6 films for the Summer holidays

Six weeks, no school.

While we’re loath to suggest anyone should lock their children in a dark, quiet room everyday for the entirety of the Summer holidays, a trip to the cinema could well save parents from some very long afternoons.

With this in mind, we’ve compiled a list of six upcoming films to keep the kids busy during the Summer holidays.

For an hour and a half at least.

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The Lion King | Review

★★★

It’s nigh on impossible to judge Disney’s new Lion King, a film as stupendously impressive as it is colossally lazy. The question of whether it is enjoyable in its own right or simply from the benefit of its predecessor’s memory may well never find resolution in the viewing. While there’s no denying the technical skill underlying the production – which unites computer generated imagery with virtual reality technology so as to take breaths as they have not been taken since Avatar – a derivative script by Jeff Nathanson steals scene after scene from the original, with little room for fresh perspective. The result is less emotionally engaged than before and only just about as rousing.

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Men in Black: International | Review

★★★

Coming seven years after the last, this fourth Men in Black outing is a lot more fun than you’ve heard but no less deprived of necessity or smarts. Beyond the all new ensemble and switched focal location, not so much has changed with the franchise, which once originated with the Malibu/Marvel comic book series of Lowell Cunningham. Inherent cast charisma is still vital in papering over the slacks and cracks that pester the series’ plots and characters, whilst inventive visuals remain valuable in maintaining basic aesthetic engagement. Here, a Phantom Menace tone pervades and Fate of the Furious director F. Gary Gray kind of gets away it.

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Stuber | Review

★★

From Michael Dowse, erstwhile director of The F Word, Stuber is more promising than it gives itself credit for. Aside from its likeable leads, the film boasts a bonafide decent conceit. This is the story of an Uber driver – Kumail Nanjiani’s Stu – who finds himself engulfed by the hunt for a slippery underworld drug lord when LAPD detective Vic Manning (Dave Bautista) hitches a ride. Sadly, an early wrong turn in the film’s navigation misses the opportunity. What follows is a trip over reliant on B roads and over extended by roundabouts. It is small mercy that Dowse’s passengers do, at least, seem committed to ensuring a fun ride.

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Annabelle Comes Home | Review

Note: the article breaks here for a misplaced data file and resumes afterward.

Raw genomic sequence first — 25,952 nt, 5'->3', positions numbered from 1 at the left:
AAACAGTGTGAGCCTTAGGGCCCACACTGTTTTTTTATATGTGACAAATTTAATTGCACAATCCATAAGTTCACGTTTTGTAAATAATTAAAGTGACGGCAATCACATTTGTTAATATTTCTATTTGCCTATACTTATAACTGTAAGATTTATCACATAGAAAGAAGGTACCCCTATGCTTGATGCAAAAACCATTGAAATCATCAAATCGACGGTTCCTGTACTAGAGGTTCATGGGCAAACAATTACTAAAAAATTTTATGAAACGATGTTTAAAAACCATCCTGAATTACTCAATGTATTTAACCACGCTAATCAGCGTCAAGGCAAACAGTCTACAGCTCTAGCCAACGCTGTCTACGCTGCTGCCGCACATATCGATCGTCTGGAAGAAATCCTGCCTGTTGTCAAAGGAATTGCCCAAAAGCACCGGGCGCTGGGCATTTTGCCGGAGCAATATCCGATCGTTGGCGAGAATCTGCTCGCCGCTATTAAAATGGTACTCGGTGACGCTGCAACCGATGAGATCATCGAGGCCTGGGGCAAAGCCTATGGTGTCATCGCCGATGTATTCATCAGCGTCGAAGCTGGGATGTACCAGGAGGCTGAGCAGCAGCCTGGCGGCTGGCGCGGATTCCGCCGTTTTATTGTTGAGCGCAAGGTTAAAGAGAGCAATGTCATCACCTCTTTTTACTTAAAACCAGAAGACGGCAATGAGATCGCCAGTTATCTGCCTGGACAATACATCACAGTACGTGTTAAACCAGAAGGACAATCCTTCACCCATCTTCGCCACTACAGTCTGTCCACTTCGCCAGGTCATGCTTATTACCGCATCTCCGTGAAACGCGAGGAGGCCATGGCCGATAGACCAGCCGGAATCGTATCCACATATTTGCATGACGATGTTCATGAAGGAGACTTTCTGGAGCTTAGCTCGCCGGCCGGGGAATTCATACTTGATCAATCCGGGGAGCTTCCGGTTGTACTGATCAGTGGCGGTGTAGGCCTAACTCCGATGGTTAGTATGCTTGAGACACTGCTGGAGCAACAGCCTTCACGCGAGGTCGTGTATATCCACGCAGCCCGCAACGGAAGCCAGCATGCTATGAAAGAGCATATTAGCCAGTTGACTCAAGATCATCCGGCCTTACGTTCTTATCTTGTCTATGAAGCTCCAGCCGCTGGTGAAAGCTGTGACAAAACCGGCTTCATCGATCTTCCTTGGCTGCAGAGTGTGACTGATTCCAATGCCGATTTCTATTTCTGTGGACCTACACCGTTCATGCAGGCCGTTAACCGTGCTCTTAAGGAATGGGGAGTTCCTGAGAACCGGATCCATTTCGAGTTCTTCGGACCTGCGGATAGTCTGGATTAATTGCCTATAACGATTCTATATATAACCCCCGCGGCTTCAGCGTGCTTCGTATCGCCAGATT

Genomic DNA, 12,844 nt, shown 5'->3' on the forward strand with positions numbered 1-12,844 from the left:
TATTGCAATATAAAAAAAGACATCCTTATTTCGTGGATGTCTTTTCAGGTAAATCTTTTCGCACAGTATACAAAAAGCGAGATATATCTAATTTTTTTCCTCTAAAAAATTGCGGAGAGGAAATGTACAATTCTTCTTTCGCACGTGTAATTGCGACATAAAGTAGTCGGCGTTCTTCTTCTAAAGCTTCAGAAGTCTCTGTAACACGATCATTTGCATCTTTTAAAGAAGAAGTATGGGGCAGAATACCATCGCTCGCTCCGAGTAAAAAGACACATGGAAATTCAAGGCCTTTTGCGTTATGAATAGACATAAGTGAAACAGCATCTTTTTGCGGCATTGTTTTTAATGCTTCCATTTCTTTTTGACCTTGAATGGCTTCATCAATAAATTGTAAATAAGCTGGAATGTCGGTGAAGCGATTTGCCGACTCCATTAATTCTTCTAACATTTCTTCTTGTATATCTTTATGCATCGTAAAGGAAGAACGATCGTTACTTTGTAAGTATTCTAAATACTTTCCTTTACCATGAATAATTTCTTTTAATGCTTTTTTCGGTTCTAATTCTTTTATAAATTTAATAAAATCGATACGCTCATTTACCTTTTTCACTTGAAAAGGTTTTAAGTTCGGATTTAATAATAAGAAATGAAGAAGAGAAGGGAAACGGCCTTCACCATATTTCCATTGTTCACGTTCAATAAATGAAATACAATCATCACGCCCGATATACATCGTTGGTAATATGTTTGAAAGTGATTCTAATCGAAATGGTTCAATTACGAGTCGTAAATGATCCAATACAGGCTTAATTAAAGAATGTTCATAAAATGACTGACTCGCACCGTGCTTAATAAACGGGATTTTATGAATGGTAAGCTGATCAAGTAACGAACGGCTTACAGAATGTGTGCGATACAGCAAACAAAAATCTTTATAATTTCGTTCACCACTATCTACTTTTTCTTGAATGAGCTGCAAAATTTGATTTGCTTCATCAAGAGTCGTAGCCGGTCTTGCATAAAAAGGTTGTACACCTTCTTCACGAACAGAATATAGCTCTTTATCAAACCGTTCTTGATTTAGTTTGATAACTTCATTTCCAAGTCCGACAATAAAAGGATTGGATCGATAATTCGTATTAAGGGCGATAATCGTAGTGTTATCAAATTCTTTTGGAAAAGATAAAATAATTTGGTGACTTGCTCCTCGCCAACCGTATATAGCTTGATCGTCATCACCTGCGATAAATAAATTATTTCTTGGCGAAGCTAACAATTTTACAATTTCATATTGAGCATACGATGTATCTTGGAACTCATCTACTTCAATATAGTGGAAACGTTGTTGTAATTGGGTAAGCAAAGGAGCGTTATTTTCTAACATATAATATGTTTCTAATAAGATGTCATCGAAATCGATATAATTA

★★

Unlike the meticulously plotted Marvel Cinematic Universe, in which everything matters and all instalments work towards the established bigger picture, episodes in Warner Bros.’ Conjuring franchise are only ever as significant as the momentary pleasure they exude. Thus, the events of The Nun and The Curse of La Llorona bear no significance in Annabelle Comes Home, third in the porcelain sub series and seventh overall. Heck, even the previous two Annabelle films feel barely relevant with this one. An all too brief turn for Patrick Wilson and Vera Farmiga’s Ed and Lorraine Warren makes for a promising start but in their absence the film suffers a bad case of tonal confusion.

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Pokémon: Detective Pikachu | Review

★★★

‘Gotta catch ‘em all’ may be best known as the catch phrase of Pokémon collectors across the English-speaking world but it’s equally the attitude of Hollywood to East Asian franchise hits. Following the likes of Ghost in the Shell, and bolstered no doubt by the peculiar recent return of Nintendo’s Pokémon empire to global megastardom, Detective Pikachu finds the franchise translated for the first time to big budget, live action territory. And yet, unlike most video game properties, this one just about survives the transition. How so? The inspired vocal casting of Ryan Reynolds as a spiky, lightning tailed Pikachu has a lot to do with it.

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The Captor | Review

★★★

In spite of its tag, The Captor – known elsewhere as Stockholm – is neither particularly absurd nor notably true. A seventies period piece from Born to be Blue director Robert Budreau, the film explores the origins of Stockholm syndrome with all the psychological depth of a Liam Neeson B-movie. Whilst a failure to commit to either comic bravura or gruelling tension proves to be Budreau’s fundamental flaw, his casting of Ethan Hawke front and centre saves the film from irredeemable middle of the road ineffectuality. 

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